No Evidence Border Patrol Agent's Death Was From An Attack, FBI Says

There is no evidence that a U.S. border agent who suffered fatal injurieswhile on patrol in Texas in November was attacked, the FBI said on Wednesday, contrasting previous assertions by Republican politicians, includingPresident Donald Trump.

An autopsy determined that Rogelio Martinez, 36, who was found unconscious at the bottom of a culvert, died of blunt-force trauma, though the cause of his injuries has yet to be determined, the agency said.

Martinez was patrolling near Van Horn, Texas, with his partner, Stephen Garland, when authorities said Garland radioed for help on the night of Nov. 18.

Rogelio Martinez, 36, died of blunt-force trauma, an autopsy found. 

Though Garland, who survived the incident, has said that he doesn’t remember much of what happened to them, the FBI said he had radioed at the time to say, “we ran into a culvert” and “I ran into a culvert.”

Martinez died the next day from his injuries.

“To date, this investigation has not conclusively determined how Agent Martinez and his partner ended up at the bottom of the culvert and no suspects have been linked to this incident,” the FBI said in a statement. “As part of this effort, the FBI has investigated multiple theories, including whether the Border Patrol Agents were ambushed or attacked or whether their injuries were as a result of an accident or any other relevant criminal activity.”

The agent was found unconscious at the bottom of this culvert. His partner said that they "ran into a culvert"

Culberson County Sheriff Oscar Carrillo, who was among the first at the scene of the incident, had early on told the Dallas Morning Newsthat the agents may have been side-swiped by a truck.

“From the beginning we were radioed to assist in the incident as an injury, not an assault,” he said. “That’s the way it was communicated to us.

In contrast, the National Border Patrol Council (NBPC), a union representing border patrol agents, had suggested that Martinez and his partner were ambushed with rocks by someone or some people,Reuters reported. 

An official with the NBPCtold The Los Angeles Timesthat after Martinez was injured, another agent called for backup while pursuing suspects.

Martinez's death had been described as an "attack," including by Sen. Ted Cruz and President Donald Trump.

The NBPC later publicly criticized news outlets that they accused of “intentionally attempting to bias the reader by writing the article with a preference toward the accident theory.”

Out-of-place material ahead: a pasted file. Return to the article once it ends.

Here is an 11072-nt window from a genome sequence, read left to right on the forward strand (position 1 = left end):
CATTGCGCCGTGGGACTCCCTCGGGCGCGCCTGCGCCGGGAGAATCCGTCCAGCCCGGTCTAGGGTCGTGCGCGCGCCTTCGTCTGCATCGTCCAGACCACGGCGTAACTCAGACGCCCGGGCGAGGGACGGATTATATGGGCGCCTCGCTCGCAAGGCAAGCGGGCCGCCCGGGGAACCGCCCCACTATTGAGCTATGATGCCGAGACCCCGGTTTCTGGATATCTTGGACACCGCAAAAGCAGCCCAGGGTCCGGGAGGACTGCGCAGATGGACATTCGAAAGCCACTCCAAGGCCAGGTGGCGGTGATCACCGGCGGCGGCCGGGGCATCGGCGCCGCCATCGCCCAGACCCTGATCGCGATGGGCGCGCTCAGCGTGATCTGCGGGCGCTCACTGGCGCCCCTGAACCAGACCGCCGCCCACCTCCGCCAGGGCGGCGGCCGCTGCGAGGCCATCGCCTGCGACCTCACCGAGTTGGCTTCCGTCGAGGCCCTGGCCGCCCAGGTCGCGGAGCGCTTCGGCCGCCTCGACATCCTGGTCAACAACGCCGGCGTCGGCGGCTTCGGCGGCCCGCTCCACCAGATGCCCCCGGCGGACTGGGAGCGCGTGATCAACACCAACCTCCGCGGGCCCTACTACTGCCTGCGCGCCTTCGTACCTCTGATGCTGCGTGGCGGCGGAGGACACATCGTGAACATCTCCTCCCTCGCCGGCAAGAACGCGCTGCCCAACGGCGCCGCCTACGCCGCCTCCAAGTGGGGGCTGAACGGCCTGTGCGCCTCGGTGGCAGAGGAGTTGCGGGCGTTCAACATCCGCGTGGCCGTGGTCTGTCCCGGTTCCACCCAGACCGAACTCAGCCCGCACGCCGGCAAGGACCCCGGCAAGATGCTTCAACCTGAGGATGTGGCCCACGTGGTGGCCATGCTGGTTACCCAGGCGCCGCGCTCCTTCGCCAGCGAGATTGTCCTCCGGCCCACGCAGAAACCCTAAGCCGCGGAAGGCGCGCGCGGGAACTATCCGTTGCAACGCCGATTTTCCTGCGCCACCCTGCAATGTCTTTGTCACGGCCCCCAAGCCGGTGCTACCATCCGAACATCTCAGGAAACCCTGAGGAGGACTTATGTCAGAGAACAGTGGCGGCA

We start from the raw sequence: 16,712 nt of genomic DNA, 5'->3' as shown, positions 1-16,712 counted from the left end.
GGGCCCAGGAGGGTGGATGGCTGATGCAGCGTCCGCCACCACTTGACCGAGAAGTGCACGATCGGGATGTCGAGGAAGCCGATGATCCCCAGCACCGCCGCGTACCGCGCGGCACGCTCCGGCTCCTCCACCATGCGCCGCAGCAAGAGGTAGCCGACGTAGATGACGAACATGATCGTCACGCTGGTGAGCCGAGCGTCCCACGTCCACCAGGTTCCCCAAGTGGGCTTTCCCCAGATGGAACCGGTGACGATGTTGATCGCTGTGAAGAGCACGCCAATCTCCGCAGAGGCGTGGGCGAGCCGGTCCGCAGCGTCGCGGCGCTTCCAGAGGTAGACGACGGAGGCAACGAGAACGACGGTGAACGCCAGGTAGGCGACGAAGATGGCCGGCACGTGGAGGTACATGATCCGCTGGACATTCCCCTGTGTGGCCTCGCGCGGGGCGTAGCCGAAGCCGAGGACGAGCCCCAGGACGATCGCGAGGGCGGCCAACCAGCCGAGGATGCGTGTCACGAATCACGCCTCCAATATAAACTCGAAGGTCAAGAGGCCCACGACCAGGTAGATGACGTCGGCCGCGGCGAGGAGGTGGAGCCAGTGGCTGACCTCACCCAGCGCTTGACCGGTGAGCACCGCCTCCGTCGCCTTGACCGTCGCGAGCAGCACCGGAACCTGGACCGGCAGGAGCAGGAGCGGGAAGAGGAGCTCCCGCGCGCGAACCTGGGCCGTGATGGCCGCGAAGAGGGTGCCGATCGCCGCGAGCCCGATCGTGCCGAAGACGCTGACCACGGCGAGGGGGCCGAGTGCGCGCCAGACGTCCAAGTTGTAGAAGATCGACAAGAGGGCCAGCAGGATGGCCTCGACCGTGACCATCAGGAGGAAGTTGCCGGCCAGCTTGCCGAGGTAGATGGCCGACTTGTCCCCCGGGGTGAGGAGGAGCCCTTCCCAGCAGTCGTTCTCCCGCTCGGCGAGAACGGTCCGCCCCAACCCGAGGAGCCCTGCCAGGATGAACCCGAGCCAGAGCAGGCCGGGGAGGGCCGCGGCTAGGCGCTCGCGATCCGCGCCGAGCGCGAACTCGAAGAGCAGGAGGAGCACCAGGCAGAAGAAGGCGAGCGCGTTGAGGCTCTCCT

The NBPC did not immediately return requests for comment on Thursday.

Trump also encouraged the theory that the men came under attack. The president used Martinez’s death to bolster support for strengthening the area’s border patrol from illegal immigrant crossing.

“We will, and must, build the Wall!”Trump Tweeted aftermentioning the incident.At a cabinet meeting,he described Martinez’s partner as “brutally beaten.”

Sen. Ted Cruz (R-Texas)also described both agentsas having been “attacked” and suggested that it was the result of an “unsecure border.”

The office of Gov. Greg Abbott (R-Texas)similarly called Martinez’s death a “murder case” and offered a reward of up to $20,000 for information “leading to the arrest and conviction of the person or persons responsible for the murder of a U.S. Border Patrol agent and the serious injury of another.”

His office, as well as Cruz’s, have not issued public statements on the case since the FBI delivered its assessment on Wednesday. Abbott’s and Cruz’s offices did not immediately respond to requests for comment from HuffPost on Thursday.

According to theU.S. Customs and Border Protection’s website, 38 agents have died in the line of duty since December 2003. The most common cause of death was from vehicular accidents.

This story has been updated following attempts to reach Abbott’s and Cruz’s office.


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This article originally appeared on HuffPost.